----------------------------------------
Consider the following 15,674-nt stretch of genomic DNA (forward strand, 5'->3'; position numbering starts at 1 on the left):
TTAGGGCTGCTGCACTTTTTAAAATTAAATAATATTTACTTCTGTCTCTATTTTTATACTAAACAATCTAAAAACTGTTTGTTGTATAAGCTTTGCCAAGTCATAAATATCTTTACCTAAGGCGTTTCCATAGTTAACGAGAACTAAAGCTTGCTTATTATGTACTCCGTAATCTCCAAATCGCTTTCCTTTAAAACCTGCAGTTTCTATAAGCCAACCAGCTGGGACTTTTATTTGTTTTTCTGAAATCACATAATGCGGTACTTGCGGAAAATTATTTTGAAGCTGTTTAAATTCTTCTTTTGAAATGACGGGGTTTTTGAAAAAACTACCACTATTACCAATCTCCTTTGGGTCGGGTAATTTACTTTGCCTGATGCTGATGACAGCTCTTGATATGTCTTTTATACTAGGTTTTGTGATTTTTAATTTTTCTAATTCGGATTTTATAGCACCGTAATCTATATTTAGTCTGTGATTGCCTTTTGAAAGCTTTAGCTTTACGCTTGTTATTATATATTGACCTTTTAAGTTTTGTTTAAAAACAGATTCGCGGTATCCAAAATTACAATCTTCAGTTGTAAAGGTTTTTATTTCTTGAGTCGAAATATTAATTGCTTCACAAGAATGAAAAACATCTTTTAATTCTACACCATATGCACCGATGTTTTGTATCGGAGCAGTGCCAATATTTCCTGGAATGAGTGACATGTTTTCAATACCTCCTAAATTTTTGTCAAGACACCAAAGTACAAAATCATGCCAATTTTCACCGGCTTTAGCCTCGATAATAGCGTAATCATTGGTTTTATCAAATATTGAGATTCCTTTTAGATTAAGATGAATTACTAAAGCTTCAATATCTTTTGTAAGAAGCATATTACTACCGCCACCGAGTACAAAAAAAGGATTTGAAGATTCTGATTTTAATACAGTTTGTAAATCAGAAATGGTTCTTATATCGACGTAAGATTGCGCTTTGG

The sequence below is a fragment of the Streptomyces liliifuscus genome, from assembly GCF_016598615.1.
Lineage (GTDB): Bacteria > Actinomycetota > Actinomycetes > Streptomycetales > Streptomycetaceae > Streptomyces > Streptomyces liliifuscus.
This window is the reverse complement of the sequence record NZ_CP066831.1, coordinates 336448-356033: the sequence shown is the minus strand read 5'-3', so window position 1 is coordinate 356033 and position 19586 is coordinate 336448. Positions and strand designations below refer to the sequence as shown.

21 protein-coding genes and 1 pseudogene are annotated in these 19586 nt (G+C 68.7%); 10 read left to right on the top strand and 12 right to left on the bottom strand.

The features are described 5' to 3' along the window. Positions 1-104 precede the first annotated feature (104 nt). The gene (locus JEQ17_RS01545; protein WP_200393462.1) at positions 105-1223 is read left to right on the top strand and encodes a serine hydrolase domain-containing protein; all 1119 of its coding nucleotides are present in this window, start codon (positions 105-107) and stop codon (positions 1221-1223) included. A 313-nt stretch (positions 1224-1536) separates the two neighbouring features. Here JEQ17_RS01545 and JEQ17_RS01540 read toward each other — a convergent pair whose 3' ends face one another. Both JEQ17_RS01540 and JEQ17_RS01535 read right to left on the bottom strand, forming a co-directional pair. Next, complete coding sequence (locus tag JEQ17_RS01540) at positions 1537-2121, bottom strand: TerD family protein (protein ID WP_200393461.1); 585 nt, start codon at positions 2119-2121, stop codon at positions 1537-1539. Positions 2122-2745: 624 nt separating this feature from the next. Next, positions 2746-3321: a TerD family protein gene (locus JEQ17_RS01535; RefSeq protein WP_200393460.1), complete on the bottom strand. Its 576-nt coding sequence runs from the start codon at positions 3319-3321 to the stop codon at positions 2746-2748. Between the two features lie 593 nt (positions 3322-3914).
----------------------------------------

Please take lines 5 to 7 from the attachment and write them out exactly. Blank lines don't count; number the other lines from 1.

This window is the reverse complement of the sequence record NZ_CP066831.1, coordinates 336448-356033: the sequence shown is the minus strand read 5'-3', so window position 1 is coordinate 356033 and position 19586 is coordinate 336448. Positions and strand designations below refer to the sequence as shown.

21 protein-coding genes and 1 pseudogene are annotated in these 19586 nt (G+C 68.7%); 10 read left to right on the top strand and 12 right to left on the bottom strand.

The features are described 5' to 3' along the window. Positions 1-104 precede the first annotated feature (104 nt). The gene (locus JEQ17_RS01545; protein WP_200393462.1) at positions 105-1223 is read left to right on the top strand and encodes a serine hydrolase domain-containing protein; all 1119 of its coding nucleotides are present in this window, start codon (positions 105-107) and stop codon (positions 1221-1223) included. A 313-nt stretch (positions 1224-1536) separates the two neighbouring features. Here JEQ17_RS01545 and JEQ17_RS01540 read toward each other — a convergent pair whose 3' ends face one another. Both JEQ17_RS01540 and JEQ17_RS01535 read right to left on the bottom strand, forming a co-directional pair. Next, complete coding sequence (locus tag JEQ17_RS01540) at positions 1537-2121, bottom strand: TerD family protein (protein ID WP_200393461.1); 585 nt, start codon at positions 2119-2121, stop codon at positions 1537-1539. Positions 2122-2745: 624 nt separating this feature from the next. Next, positions 2746-3321: a TerD family protein gene (locus JEQ17_RS01535; RefSeq protein WP_200393460.1), complete on the bottom strand. Its 576-nt coding sequence runs from the start codon at positions 3319-3321 to the stop codon at positions 2746-2748. Between the two features lie 593 nt (positions 3322-3914).